OLDaily
By Stephen Downes
May 11, 2004

Google Blog
For the last few week, this page has served as a place-holder with one word suggesting what was to follow. The Google blog has finally launched with what I think is the best single response to complaints about outsourcing to India and elsewhere: "It's not their fault they have a lot of brilliant computer scientists who don't care to relocate to the States." Speaking as another person who does not care to move to the United States, it's worth observing that one person's outsourcing is another person's home, family and local industry. "We're not shipping jobs overseas, we're accommodating people we want to hire who don't feel like uprooting their lives, even for Charlie's cooking." Right on Google. By Evan Williams, Google, May 10, 2004 [Refer][Research][Reflect]

The Great Blogger Relaunch
Blogger has upgraded its software, probably the largest upgrade since Pyra launched the service. The new interface (I tried it out this afternoon) will feel familiar to Blogger users, and some of the new features - comments, syndication using the Atom format, enhanced templates, email blogging, personal profiles - will be well received. As major as this change is, it's still incremental; watch for more to come. The 'flyby' (link near the top of the page) is an interesting alternative to the text. More. By Biz Stone, Google / Blogger, May 10, 2004 [Refer][Research][Reflect]

What Is Social Capital
There seems to be this desire on the part of some to reduce every sort of good to some sort of 'capital' - human capital, knowledge capital, and now, social capital. Social capital is, according to one definition, "the degree to which a community or society collaborates and cooperates (through such mechanisms as networks, shared trust, norms and values) to achieve mutual benefits." According to another, "Over time, social capital builds what may be termed as social infrastructure." Bleah. Terms like social capital should be banned. Let's call it what it is: popularity, connections, relationships, friends. Terms like 'social capital' blur such distinctions in the process of commodifying something more subtle, more valuable, than crass material benefit. By Luigi Canali De Rossi, Robin Good, May 6, 2004 [Refer][Research][Reflect]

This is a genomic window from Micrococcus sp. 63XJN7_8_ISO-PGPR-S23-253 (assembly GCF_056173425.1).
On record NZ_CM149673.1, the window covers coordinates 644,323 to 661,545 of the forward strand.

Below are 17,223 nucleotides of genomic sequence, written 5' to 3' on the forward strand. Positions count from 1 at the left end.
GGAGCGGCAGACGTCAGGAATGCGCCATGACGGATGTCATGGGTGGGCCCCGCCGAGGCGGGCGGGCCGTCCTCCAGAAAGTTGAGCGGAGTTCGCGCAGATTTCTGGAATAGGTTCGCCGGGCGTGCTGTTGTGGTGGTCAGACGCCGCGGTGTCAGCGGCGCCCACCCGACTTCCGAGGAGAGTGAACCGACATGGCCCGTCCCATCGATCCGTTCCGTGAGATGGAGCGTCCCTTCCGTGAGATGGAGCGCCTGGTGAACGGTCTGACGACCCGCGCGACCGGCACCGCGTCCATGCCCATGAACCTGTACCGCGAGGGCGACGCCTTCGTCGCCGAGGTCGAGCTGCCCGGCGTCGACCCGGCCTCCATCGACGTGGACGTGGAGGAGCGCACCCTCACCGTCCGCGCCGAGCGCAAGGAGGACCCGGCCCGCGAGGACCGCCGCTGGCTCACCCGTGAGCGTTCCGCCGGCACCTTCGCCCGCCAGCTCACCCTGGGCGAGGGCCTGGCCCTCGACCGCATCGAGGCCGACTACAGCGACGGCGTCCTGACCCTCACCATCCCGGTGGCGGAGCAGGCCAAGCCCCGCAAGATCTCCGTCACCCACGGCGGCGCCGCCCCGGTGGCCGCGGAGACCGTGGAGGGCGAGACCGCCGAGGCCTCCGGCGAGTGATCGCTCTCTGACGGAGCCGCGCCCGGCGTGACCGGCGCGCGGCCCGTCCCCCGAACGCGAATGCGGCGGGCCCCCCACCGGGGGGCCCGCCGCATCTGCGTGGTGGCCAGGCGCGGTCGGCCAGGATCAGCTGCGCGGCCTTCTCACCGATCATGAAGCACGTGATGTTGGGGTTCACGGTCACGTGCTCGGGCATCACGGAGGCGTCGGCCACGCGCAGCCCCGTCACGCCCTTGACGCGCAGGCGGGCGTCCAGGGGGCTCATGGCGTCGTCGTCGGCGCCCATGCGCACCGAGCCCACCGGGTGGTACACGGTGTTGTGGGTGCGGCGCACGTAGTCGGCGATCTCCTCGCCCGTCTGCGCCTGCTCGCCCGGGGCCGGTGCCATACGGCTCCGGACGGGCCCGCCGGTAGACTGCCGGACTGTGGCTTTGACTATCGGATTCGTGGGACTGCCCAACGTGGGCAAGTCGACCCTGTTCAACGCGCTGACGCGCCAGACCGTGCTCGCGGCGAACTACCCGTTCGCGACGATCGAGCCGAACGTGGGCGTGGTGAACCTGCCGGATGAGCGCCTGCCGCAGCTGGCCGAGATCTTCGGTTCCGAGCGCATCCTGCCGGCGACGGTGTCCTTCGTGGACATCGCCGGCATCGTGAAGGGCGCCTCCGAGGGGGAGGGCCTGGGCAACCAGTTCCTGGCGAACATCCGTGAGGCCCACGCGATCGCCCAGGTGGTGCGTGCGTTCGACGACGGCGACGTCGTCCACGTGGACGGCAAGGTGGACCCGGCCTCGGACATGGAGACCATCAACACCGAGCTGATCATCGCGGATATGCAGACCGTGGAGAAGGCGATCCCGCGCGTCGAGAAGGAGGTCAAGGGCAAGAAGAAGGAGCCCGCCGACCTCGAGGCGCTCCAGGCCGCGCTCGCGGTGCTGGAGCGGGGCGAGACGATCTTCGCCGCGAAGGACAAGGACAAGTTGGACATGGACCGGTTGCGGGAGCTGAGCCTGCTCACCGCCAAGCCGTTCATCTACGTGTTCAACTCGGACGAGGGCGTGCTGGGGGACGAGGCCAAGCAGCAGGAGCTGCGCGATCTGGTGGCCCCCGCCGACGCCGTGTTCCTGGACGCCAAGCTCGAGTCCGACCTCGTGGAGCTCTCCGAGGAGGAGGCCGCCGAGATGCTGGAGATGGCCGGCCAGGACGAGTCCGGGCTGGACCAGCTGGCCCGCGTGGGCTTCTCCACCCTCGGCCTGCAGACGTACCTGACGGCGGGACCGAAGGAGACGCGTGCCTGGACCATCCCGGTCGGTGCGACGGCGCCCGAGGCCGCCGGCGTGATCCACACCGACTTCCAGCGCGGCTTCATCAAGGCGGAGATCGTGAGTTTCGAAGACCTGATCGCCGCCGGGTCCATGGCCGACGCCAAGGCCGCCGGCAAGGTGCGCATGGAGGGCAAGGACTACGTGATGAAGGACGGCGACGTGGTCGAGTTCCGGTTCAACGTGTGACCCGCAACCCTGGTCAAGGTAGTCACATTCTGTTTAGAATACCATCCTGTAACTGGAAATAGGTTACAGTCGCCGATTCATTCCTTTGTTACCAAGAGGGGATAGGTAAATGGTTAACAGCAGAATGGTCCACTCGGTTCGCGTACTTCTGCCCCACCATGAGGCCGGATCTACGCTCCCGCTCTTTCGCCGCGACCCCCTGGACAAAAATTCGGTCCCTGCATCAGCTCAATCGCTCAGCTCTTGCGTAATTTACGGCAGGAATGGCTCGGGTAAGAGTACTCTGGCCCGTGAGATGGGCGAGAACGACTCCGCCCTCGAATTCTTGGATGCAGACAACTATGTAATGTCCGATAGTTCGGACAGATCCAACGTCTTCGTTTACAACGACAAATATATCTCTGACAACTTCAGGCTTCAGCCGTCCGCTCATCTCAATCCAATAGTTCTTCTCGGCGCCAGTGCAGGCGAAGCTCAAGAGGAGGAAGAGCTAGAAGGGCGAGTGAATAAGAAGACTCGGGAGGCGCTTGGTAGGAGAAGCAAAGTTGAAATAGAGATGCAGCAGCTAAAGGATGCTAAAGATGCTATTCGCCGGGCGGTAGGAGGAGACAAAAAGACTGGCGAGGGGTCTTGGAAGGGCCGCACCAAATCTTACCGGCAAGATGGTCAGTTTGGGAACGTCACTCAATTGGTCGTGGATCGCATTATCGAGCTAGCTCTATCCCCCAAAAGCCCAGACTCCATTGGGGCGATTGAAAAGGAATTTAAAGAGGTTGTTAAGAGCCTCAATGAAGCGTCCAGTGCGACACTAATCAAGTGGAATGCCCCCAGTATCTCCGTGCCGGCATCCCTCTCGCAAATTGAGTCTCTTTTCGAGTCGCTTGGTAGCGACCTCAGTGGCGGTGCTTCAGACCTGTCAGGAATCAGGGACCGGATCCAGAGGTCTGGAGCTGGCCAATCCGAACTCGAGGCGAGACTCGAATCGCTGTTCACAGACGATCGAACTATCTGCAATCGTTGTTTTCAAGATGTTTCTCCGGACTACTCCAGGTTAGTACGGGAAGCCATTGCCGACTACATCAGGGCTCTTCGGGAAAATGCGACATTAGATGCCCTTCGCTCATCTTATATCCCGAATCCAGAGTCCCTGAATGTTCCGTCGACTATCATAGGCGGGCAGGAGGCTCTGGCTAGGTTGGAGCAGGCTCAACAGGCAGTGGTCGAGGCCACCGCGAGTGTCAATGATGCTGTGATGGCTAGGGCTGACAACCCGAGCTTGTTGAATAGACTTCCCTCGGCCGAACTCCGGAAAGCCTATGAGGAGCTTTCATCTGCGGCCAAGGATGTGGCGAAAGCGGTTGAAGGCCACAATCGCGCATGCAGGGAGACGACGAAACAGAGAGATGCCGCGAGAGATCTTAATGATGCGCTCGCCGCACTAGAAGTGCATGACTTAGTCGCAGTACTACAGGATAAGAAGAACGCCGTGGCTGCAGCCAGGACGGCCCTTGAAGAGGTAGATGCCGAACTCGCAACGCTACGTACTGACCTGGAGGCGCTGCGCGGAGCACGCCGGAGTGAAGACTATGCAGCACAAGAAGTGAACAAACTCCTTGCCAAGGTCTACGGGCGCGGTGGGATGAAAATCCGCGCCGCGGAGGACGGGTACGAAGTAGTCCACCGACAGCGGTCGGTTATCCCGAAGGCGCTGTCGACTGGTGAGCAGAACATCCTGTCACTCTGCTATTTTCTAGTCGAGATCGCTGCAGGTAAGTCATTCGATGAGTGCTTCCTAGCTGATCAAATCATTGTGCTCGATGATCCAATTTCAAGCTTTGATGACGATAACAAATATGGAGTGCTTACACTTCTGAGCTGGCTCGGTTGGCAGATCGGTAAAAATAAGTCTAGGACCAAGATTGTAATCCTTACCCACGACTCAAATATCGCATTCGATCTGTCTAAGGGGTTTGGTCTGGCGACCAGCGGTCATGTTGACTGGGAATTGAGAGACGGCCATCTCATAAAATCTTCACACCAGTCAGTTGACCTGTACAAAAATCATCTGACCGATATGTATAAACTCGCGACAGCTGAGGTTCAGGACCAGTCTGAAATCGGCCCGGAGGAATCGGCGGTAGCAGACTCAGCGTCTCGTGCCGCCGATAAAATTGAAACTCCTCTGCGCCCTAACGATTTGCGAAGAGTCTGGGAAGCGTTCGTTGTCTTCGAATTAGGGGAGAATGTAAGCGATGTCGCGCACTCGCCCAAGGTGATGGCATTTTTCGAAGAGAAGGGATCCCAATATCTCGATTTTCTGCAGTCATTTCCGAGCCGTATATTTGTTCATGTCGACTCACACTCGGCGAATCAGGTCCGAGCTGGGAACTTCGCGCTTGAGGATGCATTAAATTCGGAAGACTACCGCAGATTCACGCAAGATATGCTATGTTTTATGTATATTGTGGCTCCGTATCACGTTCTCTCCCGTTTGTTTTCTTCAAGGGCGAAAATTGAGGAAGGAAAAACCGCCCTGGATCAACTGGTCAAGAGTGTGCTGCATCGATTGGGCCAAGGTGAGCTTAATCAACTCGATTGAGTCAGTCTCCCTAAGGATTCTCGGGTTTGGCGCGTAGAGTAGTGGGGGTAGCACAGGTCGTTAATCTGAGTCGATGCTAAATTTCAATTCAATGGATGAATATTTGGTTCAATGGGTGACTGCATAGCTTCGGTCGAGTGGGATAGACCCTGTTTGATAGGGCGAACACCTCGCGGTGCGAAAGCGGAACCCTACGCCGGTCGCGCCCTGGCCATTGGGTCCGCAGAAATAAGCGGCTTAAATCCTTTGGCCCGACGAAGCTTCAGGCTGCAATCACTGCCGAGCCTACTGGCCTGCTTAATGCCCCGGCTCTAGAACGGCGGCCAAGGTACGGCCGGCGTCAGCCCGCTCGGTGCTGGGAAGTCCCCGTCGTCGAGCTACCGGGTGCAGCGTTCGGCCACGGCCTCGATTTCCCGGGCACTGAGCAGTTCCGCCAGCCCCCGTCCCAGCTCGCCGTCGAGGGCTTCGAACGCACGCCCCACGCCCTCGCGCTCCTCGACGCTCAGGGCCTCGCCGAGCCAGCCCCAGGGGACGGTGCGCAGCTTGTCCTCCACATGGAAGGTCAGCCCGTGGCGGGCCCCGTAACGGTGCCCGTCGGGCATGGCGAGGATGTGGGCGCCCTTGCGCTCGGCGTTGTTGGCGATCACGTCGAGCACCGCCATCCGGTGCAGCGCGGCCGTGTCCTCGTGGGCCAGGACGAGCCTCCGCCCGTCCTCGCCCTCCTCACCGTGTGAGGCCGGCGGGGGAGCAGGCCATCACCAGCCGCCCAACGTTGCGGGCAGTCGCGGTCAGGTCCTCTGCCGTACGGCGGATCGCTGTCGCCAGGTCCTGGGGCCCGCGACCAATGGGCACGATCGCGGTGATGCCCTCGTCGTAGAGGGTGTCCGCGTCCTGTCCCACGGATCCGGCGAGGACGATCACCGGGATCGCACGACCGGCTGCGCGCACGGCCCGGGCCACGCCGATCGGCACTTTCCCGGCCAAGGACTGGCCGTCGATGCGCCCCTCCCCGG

Is a Degree Still Worth Having?
Questions are being raised about the usefulness of a university degree, at least according to a couple of new studies described in this BBC article (referred via elearnspace). In particular, the university degree is no longer the ticket to a better paying job that it once was, leaving students who take out large student loans looking at dim financial prospects. That said, the vast majority of students regarded the experience as positive, leading one to suspect that for many people (myself included) the purpose of a university education was not merely financial. By Mike Baker, BBC News, April 23, 2004 [Refer][Research][Reflect]

Play Games, Be Better Students?
Short article touting the benefits of computer games in learning. Nothing new here, but there are some good quotes, a link to the Education Arcade symposium, and a reference to Civilization III, my diversion of choice. By Daniel Terdiman, Wired News, May 11, 2004 [Refer][Research][Reflect]

Copyright Arrest in Japan
A Japanese professor who developed a file-sharing program called Winny was arrested "on suspicion of developing and offering free downloads" of copyrighted material. Isamu Kaneko, a 33-year-old assistant professor at the University of Tokyo, developed Winny in 2002. The software has become popular because it allows anonymous file sharing. By Associated Press, Wired News, May 10, 2004 [Refer][Research][Reflect]

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Copyright 2003 Stephen Downes
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